Brilliant thought. I take it that 1242 is the equivalent of 1830 AD (lunar hejira)? If so, 25 mm is closest to a heavy 1 kopeck (25 mm). However, the heavy 1 kopecks are 6.83 grams - the light ones are 4 grams. The closest to 18.23 grams are the 2 kopecks up to 1807 @ 20.48 grams. Quite a good match, except that these coins are between 35 and 40 mm.

I hadn't focussed on how thick your coin is. That thickness is impossible to hammer with such detail. They must have been machine-struck.

Peter
Title: Re: Iran,civic copper of Isfahan dated 124x AH / scales, oblique milling
Post by: saro on January 19, 2017, 09:02:24 PM
Posting the coin on zeno on behalf of saro has instantly given us the result we need ! 528 are Abjad numerals
Thank you very much Vic. I didn't thought to this possibility, but now....what is the meaning of "528" in the Abjad system  ???
It has been used in arabic, urdu and persian areas (and still today it is an intellectual exercise in Urdu). In Iran, a good example is the Meshed rupee of Nadir Shah which gives his accession date in a chronogram using the Abjad code.
Title: Re: Iran,civic copper of Isfahan dated 124x AH / scales, oblique milling
Post by: saro on January 20, 2017, 08:11:51 AM
In Iran, a good example is the Meshed rupee of Nadir Shah which gives his accession date in a chronogram using the Abjad code.
A rupee dated 1149 was posted 1 month ago here (http://www.worldofcoins.eu/forum/index.php/topic,37374.0.html)
Title: Re: Iran,civic copper of Isfahan dated 124x AH / scales, oblique milling
Post by: saro on January 20, 2017, 08:23:41 AM
I take it that 1242 is the equivalent of 1830 AD (lunar hejira)? If so, 25 mm is closest to a heavy 1 kopeck (25 mm). However, the heavy 1 kopecks are 6.83 grams - the light ones are 4 grams. The closest to 18.23 grams are the 2 kopecks up to 1807 @ 20.48 grams. Quite a good match, except that these coins are between 35 and 40 mm.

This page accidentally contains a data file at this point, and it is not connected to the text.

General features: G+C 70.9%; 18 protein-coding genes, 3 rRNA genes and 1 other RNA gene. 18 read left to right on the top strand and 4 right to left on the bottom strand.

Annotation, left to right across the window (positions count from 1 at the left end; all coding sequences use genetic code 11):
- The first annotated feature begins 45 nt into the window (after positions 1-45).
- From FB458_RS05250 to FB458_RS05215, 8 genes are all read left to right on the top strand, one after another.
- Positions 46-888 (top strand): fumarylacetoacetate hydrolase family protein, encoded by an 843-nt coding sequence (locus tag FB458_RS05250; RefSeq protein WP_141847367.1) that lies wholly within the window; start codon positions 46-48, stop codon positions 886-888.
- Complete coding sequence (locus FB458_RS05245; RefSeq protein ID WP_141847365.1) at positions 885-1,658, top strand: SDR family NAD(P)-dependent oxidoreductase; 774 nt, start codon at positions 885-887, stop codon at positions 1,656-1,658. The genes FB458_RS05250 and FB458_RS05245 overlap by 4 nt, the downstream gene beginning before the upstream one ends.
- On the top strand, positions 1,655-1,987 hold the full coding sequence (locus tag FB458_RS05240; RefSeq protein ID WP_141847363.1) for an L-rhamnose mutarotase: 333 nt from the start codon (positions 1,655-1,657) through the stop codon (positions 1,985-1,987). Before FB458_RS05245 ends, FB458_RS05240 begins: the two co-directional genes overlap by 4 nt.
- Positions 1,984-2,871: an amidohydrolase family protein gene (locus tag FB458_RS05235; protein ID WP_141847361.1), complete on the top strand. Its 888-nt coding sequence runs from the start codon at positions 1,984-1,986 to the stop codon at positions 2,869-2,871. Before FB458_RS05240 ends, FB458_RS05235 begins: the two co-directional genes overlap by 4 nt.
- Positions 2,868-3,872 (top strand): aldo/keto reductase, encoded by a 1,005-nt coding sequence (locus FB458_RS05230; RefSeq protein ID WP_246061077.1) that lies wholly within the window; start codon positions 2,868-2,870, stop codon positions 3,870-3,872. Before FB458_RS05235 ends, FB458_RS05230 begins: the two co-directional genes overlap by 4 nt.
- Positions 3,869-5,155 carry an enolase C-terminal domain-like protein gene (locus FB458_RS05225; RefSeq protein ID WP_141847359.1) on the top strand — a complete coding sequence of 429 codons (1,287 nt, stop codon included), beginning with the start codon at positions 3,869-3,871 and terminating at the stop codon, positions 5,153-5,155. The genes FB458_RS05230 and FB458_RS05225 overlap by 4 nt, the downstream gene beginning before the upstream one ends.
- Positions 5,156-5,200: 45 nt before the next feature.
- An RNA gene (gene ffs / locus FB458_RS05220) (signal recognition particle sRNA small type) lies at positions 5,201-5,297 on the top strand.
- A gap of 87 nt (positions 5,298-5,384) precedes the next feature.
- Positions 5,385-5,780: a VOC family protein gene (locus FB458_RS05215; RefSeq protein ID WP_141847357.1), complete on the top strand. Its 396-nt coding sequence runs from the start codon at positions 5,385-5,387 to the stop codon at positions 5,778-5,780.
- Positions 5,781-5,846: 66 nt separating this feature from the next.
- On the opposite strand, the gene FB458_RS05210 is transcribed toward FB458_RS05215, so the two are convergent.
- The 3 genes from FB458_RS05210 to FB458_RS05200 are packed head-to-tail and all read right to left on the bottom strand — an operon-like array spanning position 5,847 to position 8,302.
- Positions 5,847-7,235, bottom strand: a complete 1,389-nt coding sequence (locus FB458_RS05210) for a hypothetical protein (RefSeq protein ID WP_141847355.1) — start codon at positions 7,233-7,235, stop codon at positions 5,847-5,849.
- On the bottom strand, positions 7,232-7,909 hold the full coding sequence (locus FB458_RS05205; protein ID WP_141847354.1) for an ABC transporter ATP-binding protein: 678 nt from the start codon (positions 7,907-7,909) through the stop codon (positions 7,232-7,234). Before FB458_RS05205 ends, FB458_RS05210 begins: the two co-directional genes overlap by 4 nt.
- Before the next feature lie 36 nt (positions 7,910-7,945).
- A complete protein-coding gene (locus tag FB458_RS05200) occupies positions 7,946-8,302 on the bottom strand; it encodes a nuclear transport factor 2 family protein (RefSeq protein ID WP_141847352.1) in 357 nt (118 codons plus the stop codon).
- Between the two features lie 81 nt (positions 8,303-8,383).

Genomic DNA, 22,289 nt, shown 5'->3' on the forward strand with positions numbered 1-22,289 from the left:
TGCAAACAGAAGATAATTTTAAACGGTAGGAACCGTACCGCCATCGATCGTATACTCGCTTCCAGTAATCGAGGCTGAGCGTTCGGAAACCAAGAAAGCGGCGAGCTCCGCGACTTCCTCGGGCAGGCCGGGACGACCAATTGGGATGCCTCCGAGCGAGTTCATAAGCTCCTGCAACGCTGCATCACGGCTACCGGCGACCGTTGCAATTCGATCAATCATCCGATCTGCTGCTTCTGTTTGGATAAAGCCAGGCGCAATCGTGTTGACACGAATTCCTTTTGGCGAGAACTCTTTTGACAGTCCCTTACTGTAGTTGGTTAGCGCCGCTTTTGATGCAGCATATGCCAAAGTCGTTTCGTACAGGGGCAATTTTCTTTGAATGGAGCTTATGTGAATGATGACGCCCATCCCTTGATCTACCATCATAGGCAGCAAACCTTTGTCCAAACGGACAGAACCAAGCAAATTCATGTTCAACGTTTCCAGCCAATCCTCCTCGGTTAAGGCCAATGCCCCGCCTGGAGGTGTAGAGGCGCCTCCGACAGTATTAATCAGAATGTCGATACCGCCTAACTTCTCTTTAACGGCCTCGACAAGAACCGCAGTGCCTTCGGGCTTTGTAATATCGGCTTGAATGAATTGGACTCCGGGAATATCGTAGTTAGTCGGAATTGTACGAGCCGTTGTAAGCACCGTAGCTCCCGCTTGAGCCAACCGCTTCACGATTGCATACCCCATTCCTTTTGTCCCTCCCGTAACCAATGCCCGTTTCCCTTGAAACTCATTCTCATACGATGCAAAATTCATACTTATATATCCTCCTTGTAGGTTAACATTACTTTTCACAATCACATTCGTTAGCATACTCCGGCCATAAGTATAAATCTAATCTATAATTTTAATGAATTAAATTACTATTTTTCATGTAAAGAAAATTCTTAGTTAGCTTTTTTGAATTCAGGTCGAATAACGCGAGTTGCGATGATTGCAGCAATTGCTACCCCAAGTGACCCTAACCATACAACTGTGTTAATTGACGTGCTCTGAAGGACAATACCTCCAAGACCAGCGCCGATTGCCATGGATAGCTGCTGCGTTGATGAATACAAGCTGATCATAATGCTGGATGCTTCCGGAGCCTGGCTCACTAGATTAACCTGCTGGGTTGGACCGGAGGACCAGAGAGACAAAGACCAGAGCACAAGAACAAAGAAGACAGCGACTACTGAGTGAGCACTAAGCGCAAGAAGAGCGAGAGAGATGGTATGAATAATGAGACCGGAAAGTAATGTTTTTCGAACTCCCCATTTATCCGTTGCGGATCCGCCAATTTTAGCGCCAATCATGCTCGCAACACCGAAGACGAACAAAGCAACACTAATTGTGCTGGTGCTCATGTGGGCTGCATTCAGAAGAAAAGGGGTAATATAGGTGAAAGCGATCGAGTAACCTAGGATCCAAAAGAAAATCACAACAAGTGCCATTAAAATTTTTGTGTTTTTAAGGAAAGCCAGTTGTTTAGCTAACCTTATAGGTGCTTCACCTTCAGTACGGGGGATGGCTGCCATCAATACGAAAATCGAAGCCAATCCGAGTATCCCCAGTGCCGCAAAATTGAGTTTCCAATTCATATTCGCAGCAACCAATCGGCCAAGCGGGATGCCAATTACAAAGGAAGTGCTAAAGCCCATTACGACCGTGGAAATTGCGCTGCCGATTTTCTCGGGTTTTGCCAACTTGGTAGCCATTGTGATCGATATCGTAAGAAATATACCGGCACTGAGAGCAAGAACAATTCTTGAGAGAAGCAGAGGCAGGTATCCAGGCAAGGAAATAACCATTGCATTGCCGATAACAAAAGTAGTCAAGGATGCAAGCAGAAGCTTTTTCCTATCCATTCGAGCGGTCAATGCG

I hadn't focussed on how thick your coin is. That thickness is impossible to hammer with such detail. They must have been machine-struck.

Thank you Peter for that, it's still a mystery... I notice that there are no sharp details due, it seems, to a feeble strike, and that the two faces are not strictly parallel as it should be in case of a machine struck coin (4mm on one side and 4,2mm on the other).
Title: Re: Iran,civic copper of Isfahan dated 124x AH / scales, oblique milling
Post by: Figleaf on January 20, 2017, 04:13:14 PM
As for the detail, the easy answer is "not enough pressure". My speculation is that they were not struck with a screw or water press, but with a steam press. If so, the pressure setting was wrong or the machine did not function properly. A wrong setting is understandable, especially since the coin is much thicker than usual and Isfahan is a provincial mint, but the weak strikes should have been noticed fairly quickly. Therefore, I would say the press wasn't functioning optimally. Machines of this time were big, clanky affairs that had to be oiled and maintained constantly. Without a qualified engineer, that could have caused the weak strike in multiple ways.

Today, dies are "clicked" into place, so you may indeed expect perfectly aligned dies. However, in early presses, dies would sometimes be screwed in place. Dies will shake loose by the striking operation, so they'll be fastened with more and more power and the screw thread will wear. A die divergence of say 15% or less in coins struck by such presses is not unusual.

Peter
Title: Re: Iran,civic copper of Isfahan dated 124x AH / scales, oblique milling
Post by: saro on April 07, 2021, 11:33:52 AM
Posting the coin on zeno on behalf of saro has instantly given us the result we need !
528 are Abjad numerals, The Abjad numerals are a decimal numeral system in which the 28 letters of the Arabic alphabet are assigned numerical values.

but now....what is the meaning of "528" in the Abjad system  ???

I come back to this enigma with a suggestion...
I tried a lot of possible formulas ( a good hobby during these covid confinement times...) and detected only a single credible one :
" بسم الله محمد علی حسین  " / 102 + 96 + 92 + 110 + 128 = 528